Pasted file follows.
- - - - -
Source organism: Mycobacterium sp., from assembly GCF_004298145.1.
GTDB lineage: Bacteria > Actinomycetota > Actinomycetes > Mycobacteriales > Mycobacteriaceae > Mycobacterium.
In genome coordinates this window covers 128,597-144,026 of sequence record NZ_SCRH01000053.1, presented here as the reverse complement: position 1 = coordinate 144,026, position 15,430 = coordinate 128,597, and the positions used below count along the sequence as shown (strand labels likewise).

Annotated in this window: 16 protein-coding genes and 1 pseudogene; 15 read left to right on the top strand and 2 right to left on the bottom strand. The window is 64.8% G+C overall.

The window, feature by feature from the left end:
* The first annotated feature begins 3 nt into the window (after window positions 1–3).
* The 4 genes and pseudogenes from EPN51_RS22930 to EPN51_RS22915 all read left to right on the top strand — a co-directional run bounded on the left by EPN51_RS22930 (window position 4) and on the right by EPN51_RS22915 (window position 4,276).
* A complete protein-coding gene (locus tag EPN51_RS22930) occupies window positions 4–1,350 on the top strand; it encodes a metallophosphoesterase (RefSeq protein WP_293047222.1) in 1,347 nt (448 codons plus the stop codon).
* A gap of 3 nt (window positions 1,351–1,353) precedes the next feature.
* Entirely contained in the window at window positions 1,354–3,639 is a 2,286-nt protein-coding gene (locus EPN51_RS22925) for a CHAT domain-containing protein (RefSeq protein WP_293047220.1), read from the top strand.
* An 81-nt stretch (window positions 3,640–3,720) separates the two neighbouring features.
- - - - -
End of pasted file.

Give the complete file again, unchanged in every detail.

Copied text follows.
Source organism: Mycobacterium sp., from assembly GCF_004298145.1.
GTDB lineage: Bacteria > Actinomycetota > Actinomycetes > Mycobacteriales > Mycobacteriaceae > Mycobacterium.
In genome coordinates this window covers 128,597-144,026 of sequence record NZ_SCRH01000053.1, presented here as the reverse complement: position 1 = coordinate 144,026, position 15,430 = coordinate 128,597, and the positions used below count along the sequence as shown (strand labels likewise).

Annotated in this window: 16 protein-coding genes and 1 pseudogene; 15 read left to right on the top strand and 2 right to left on the bottom strand. The window is 64.8% G+C overall.

The window, feature by feature from the left end:
* The first annotated feature begins 3 nt into the window (after window positions 1–3).
* The 4 genes and pseudogenes from EPN51_RS22930 to EPN51_RS22915 all read left to right on the top strand — a co-directional run bounded on the left by EPN51_RS22930 (window position 4) and on the right by EPN51_RS22915 (window position 4,276).
* A complete protein-coding gene (locus tag EPN51_RS22930) occupies window positions 4–1,350 on the top strand; it encodes a metallophosphoesterase (RefSeq protein WP_293047222.1) in 1,347 nt (448 codons plus the stop codon).
* A gap of 3 nt (window positions 1,351–1,353) precedes the next feature.
* Entirely contained in the window at window positions 1,354–3,639 is a 2,286-nt protein-coding gene (locus EPN51_RS22925) for a CHAT domain-containing protein (RefSeq protein WP_293047220.1), read from the top strand.
* An 81-nt stretch (window positions 3,640–3,720) separates the two neighbouring features.